Marrying Maggie Martinson was an almost clichéd act of rebellion. She was, Roth believed, a bearer of “goyim chaos,” a promising grad student turned sandwich bar waitress for whom everything had gone wrong. Daughter of a volatile drunk, ex-wife of a vicious no-account, mother of two kids she seemed uninterested in parenting — I began to think that Roth married her not foolishly but with a kind of Jamesian cunning. In the failings of those nearest us, we seek permission to become our worst selves. In Maggie, Roth found an excuse to slip off the yoke forever.
The yoke of what? As Bailey writes, more than just a middle-class decency, “but an eons-long tradition of menschlichkeit,” a degree of common humanness. After Maggie, he’d never again feel obliged to do the virtuous thing. What better way to flaunt this realization than to write an entire novel about masturbation? “Portnoy’s Complaint” became the biggest seller in the history of Random House; it turned Roth from a literary wunderkind into a household name. And it made him very, very rich. Having killed off the kernel of sweetness at the heart of the young man who’d written “Goodbye, Columbus,” he was free to explore the writer not just as egoist, but as stag-on-the-make, as bachelor-king.
His talent carried him up and into the “egosphere” (his coinage), into a world of prize money, A-list parties, touch football on the Vineyard in the dying leaves. For all his attainments, though, Roth remained forever a younger sibling; the family darling with an underwear drawer so beautifully arrayed his mother led her mah-jongg group on a tour of it. The media trained us to wonder annually why he didn’t win the Nobel Prize, even though the snub put him in the company of Tolstoy, Proust, Borges, Nabokov, Joyce and Woolf. Childhood was paradise; my parents gave me everything; the universe owes me accordingly: To such a person, being misperceived is a special kind of terror.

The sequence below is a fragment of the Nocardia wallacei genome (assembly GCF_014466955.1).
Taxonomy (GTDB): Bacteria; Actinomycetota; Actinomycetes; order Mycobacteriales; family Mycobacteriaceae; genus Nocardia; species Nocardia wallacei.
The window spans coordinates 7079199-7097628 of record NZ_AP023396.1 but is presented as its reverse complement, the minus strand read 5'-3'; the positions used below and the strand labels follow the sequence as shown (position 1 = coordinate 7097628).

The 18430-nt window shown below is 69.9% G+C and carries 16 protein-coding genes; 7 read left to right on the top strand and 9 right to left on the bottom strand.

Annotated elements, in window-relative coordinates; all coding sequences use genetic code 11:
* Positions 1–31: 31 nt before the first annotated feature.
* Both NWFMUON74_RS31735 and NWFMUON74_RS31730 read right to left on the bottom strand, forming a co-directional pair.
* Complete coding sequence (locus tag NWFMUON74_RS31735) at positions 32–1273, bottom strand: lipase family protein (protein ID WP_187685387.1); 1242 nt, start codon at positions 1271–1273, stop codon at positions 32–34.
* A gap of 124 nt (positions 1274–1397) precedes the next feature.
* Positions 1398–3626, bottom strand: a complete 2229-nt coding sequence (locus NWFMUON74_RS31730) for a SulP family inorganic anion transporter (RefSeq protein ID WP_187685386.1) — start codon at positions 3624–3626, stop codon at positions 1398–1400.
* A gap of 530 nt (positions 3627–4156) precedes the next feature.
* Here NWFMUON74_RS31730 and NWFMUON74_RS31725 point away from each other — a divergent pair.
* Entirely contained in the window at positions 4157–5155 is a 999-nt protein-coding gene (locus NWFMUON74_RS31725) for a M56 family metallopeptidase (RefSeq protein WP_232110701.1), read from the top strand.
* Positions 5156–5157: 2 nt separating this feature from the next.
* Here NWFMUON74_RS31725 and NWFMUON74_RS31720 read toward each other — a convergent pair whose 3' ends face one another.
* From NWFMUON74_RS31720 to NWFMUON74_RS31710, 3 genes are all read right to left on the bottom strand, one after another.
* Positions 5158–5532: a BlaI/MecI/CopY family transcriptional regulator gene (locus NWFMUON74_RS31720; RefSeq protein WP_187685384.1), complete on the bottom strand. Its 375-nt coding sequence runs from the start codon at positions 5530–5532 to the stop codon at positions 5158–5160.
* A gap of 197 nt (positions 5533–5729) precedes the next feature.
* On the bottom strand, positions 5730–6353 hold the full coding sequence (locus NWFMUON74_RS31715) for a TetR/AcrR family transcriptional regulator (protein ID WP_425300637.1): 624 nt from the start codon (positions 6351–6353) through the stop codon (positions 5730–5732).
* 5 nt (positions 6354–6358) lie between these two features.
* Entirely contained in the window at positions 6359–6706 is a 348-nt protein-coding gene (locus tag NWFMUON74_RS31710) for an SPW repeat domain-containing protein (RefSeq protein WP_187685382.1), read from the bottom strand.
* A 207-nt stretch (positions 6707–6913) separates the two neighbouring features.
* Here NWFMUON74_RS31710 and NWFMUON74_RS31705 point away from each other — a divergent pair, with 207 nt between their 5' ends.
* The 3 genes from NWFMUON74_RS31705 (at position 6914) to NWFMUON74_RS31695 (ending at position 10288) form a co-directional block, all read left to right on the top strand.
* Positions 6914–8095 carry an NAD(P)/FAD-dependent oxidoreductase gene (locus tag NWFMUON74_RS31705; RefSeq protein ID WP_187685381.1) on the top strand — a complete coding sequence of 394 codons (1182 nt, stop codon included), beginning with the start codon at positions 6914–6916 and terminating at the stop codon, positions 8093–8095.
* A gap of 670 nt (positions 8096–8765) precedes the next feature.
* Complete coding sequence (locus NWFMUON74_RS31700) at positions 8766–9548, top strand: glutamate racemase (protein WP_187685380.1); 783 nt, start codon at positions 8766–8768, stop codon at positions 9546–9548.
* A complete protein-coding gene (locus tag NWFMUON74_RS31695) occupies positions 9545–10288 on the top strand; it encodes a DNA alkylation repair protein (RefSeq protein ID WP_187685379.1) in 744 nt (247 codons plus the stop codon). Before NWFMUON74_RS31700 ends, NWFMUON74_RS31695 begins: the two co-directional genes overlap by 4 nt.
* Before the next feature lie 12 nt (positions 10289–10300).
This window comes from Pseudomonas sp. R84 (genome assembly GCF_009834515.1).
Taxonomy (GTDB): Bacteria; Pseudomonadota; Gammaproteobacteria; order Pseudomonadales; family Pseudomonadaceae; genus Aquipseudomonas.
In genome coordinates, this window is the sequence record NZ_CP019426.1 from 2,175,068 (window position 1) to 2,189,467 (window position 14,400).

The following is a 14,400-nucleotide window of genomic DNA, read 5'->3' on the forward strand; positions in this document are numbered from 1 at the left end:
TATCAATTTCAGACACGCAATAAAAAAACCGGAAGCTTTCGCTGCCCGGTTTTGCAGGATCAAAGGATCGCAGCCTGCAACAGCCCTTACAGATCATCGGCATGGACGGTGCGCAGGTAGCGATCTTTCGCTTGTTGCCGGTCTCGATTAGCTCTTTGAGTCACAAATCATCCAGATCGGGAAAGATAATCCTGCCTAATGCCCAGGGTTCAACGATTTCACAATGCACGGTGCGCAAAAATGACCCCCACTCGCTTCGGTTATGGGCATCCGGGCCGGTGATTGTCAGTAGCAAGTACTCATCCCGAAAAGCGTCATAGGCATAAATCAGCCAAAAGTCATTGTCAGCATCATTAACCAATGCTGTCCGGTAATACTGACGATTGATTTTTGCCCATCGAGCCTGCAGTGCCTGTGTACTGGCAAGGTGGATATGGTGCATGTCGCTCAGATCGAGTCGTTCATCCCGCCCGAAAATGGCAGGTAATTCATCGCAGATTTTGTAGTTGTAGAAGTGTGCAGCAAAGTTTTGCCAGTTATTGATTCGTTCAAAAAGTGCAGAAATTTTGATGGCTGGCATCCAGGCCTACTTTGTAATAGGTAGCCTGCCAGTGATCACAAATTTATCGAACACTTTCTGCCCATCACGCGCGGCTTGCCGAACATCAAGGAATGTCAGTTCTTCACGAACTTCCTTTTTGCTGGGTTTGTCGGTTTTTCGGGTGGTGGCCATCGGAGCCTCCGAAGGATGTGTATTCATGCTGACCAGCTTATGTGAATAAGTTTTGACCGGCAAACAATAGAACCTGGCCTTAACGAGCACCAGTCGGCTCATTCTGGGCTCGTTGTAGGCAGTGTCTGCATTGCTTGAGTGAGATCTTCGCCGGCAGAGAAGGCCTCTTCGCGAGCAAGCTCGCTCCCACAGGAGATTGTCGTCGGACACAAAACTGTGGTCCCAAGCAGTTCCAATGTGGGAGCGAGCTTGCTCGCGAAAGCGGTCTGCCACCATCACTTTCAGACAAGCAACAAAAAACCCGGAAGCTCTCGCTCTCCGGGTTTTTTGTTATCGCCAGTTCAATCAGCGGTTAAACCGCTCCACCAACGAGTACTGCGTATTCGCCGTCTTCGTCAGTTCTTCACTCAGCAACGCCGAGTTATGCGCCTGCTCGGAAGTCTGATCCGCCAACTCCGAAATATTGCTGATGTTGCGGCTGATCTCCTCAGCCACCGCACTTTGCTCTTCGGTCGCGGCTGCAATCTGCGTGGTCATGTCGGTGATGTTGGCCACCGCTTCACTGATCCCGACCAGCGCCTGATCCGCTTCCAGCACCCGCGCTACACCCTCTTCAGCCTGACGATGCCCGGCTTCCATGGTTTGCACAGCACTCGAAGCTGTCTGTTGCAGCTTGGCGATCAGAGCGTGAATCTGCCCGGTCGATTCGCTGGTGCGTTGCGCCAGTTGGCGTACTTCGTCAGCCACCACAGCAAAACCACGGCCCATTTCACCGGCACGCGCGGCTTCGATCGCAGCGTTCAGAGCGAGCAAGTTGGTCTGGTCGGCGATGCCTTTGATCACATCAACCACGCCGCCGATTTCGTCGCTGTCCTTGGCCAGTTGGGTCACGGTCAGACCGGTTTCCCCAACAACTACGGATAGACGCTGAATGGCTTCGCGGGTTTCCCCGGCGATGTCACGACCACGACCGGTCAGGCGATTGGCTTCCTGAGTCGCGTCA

Author Philip Roth, who tackled self-perception, sexual freedom, his own Jewish identity and the conflict between modern and traditional morals through novels that he once described as “hypothetical autobiographies,” has died.
“You wouldn’t be interviewing me if it weren’t for Charles Cummings,” Roth tells his biographer in a rare moment of insight and humility. Cummings is the librarian who assisted him in researching his chef d’oeuvre, 1997’s “American Pastoral.” Roth knew he’d written, at last, a virtuous book, one that secured his claim on posterity. In trying to control Bailey, though, he overplayed his hand. Even as Bailey gave Roth every opportunity to answer his critics, he has also put as much into the public record about the man as 800 pages can accommodate. For the foreseeable future, every work of criticism on Roth will be reliant on these efforts.
When Bailey confronts Roth about one especially appalling episode, Roth feints, denies, quibbles, before concluding: “Hate me for what I am, not for what I’m not.”
Metcalf is the co-host of Slate’s “Culture Gabfest” podcast and is writing a book about the 1980s.
Love a good book?
Get the latest news, events and more from the Los Angeles Times Book Club, and help us get L.A. reading and talking.
You may occasionally receive promotional content from the Los Angeles Times.